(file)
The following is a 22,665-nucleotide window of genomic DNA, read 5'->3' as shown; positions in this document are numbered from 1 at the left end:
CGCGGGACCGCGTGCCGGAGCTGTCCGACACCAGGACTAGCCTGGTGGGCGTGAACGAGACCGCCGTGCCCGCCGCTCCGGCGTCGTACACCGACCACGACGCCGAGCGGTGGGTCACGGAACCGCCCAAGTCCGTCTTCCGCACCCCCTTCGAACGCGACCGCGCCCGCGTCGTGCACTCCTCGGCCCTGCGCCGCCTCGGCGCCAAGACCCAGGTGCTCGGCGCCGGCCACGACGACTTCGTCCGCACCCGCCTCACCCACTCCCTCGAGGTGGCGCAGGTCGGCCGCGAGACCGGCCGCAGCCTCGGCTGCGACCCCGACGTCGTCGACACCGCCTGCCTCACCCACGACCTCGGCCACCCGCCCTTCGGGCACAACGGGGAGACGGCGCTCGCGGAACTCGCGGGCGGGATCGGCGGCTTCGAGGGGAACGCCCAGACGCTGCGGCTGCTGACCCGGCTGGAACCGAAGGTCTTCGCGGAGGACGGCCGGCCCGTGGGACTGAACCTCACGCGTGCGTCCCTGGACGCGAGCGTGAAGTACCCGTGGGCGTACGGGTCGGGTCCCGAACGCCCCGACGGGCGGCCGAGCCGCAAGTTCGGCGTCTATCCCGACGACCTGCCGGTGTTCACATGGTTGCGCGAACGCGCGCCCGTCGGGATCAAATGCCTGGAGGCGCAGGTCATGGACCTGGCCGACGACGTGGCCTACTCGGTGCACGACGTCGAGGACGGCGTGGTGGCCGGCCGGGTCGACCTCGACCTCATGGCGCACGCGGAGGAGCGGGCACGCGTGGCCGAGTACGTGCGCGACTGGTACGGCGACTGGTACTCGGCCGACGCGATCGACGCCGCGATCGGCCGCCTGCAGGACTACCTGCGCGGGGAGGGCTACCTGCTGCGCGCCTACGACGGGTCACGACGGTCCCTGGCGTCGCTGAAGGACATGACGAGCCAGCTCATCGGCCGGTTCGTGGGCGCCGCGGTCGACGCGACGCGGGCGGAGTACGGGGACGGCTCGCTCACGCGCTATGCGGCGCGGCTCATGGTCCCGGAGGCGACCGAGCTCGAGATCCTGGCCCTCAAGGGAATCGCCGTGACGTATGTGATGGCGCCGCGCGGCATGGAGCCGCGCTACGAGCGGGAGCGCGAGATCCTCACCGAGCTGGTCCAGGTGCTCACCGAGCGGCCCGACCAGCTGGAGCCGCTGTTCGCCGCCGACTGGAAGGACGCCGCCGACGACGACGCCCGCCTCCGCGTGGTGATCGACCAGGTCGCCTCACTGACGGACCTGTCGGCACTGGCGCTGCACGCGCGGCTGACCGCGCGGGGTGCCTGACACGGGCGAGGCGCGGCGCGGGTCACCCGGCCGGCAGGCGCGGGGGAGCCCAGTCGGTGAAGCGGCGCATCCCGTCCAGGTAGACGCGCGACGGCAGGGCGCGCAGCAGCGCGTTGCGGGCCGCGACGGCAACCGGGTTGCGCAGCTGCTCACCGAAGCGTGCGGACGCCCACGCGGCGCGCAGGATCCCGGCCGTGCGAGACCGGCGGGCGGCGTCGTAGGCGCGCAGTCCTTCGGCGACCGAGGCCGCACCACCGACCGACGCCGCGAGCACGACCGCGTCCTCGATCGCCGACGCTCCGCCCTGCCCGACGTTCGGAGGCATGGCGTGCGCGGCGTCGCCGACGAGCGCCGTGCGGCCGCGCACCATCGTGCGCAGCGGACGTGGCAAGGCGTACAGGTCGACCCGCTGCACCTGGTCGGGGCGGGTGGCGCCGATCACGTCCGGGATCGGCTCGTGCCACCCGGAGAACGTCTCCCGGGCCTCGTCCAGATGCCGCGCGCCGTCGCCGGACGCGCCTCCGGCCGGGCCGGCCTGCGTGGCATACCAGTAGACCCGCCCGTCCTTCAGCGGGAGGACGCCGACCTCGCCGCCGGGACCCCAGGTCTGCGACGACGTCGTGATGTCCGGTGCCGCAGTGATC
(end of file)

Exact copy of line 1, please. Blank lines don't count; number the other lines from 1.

The following is a 22,665-nucleotide window of genomic DNA, read 5'->3' as shown; positions in this document are numbered from 1 at the left end: